“Autumn Gem,” a documentary on modern China’s first feminist, Qiu Jin. (photos courtesy Boulder Public Library)

In the mood to stream a movie? Check out Kanopy, a new free streaming service available through Boulder Public Library.

Kanopy has one of the largest and most unique collections in the world, featuring more than 26,000 movies, documentaries, and indie and foreign films from hundreds of producers including The Criterion Collection, The Great Courses, Kino Lorber and PBS, and thousands of independent filmmakers.

This 1976 Italian film follows four generations of a family that lives in a crowded cardboard shack in the squalor of inner-city Rome. They plan to murder each other with poisoned dinners, arson, etc.

“Our collection development team here at Boulder Public Library decided to bring the Kanopy streaming service into our downloading and streamable collection because of their large and unique offerings that we felt were a perfect fit for the Boulder community,” says Laura Hankins, collection development manager at BPL.

Kanopy’s motto is “thoughtful entertainment,” and the service seeks to provide library patrons with access to films of unique social and cultural—not just entertainment­—value. It provides access to films that are often difficult or impossible to access elsewhere.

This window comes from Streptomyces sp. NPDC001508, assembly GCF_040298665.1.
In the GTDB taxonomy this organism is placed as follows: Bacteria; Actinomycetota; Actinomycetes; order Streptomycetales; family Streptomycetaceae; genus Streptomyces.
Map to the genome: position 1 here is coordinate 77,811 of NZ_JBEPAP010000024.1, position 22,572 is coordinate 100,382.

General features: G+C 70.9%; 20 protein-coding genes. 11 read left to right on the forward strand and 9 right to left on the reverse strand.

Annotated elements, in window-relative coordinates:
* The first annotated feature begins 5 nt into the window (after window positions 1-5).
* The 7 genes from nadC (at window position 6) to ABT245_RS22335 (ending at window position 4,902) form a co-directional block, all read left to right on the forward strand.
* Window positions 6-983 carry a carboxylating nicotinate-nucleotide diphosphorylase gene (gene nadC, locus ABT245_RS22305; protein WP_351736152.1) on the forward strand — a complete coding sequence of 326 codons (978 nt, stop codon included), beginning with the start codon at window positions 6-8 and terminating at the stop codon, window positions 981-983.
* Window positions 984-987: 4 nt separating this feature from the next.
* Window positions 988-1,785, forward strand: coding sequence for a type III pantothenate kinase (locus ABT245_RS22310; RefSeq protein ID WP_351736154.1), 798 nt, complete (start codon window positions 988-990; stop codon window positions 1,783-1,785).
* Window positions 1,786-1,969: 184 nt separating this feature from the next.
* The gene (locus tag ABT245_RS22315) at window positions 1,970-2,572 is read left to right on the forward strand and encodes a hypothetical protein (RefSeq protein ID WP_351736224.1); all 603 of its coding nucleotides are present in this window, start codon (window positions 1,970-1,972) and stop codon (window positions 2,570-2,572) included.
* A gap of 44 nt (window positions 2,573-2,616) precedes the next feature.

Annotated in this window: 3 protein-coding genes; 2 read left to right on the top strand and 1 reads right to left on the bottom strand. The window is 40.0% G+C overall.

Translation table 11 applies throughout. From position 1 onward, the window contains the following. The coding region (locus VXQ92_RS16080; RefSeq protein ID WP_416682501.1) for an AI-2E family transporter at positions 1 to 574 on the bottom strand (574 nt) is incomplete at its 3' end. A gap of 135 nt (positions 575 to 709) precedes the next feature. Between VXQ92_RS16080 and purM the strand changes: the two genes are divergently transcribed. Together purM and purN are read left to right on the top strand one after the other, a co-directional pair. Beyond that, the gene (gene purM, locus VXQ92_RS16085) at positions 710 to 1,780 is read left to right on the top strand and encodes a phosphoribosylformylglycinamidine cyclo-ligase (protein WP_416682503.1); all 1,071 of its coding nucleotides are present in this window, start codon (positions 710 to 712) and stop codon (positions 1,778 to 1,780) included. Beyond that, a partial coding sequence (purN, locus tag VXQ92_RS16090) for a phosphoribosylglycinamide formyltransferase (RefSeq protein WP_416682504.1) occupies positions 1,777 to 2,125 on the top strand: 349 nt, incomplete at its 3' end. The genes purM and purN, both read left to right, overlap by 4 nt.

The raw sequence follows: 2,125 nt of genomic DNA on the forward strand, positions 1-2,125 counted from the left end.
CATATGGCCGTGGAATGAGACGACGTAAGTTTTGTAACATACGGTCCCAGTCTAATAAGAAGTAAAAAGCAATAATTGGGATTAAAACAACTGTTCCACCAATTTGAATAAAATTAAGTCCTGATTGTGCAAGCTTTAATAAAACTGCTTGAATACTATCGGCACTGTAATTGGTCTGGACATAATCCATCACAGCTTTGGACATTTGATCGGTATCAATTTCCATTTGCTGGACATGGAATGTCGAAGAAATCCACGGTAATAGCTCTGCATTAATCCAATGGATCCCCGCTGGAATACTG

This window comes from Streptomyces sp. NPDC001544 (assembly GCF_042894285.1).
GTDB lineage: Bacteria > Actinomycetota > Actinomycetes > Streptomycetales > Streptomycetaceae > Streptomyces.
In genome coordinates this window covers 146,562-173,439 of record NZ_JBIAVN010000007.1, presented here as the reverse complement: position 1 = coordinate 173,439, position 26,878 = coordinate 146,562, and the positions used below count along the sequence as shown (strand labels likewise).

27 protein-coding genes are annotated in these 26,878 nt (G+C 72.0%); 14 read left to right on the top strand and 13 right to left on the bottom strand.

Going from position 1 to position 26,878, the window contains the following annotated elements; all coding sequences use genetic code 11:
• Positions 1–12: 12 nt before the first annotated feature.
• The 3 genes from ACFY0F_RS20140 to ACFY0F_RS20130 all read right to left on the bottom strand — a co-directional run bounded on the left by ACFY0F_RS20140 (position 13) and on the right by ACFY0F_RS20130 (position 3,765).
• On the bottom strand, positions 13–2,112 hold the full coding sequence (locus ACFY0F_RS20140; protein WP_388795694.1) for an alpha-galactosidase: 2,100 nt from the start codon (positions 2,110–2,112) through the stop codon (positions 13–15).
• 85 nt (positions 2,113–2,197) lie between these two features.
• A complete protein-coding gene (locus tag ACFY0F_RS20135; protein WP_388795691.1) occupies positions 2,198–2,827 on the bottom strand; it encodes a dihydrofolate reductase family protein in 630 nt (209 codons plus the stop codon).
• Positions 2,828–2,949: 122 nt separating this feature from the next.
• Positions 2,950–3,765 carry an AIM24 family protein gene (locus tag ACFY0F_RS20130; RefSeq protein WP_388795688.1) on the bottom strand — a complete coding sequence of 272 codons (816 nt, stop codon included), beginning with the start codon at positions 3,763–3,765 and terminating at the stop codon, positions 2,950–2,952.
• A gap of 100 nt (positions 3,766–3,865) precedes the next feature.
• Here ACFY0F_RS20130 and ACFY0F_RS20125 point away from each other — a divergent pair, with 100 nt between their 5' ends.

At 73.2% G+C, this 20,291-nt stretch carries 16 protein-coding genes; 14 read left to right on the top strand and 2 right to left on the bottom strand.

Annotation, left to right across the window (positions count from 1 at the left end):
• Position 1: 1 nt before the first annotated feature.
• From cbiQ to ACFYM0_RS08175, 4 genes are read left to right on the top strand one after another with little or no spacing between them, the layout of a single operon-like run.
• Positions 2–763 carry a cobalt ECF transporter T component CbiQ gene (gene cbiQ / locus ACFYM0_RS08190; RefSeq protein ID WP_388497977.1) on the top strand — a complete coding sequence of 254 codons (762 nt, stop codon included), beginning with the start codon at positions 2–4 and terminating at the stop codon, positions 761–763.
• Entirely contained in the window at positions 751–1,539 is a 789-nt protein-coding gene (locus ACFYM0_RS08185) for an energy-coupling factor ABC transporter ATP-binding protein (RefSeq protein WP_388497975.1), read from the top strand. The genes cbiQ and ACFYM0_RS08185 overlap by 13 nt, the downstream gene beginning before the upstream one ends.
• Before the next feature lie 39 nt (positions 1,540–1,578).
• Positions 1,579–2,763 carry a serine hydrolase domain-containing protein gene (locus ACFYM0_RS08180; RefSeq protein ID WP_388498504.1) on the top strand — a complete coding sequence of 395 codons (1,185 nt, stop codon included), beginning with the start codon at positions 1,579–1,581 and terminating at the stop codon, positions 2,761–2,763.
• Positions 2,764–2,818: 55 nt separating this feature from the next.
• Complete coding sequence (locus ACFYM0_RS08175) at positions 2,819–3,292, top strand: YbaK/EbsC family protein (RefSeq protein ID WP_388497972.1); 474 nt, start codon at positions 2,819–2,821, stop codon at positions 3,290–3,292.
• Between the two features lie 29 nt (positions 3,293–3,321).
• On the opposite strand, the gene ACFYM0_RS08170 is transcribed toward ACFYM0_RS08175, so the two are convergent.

“Return of the River,” available for streaming through Kanopy, is a documentary film about Washington’s Elwha River and a community that fights to set it free by starting the largest dam removal in history.

All you need is an Internet connection and your library card. You can watch on a computer or mobile device using a Web browser. Or you can stream to your television using Roku, Apple TV or Chromecast, or by connecting your computer to your television via HDMI. After creating a Kanopy account, you are allowed five movies per month. The checkout period is two days. The service also allows you to create and share watch lists, playlists and video clips. To get started, visit www.research.boulderlibrary.org/eCollections/videos.

—Kay Turnbaugh

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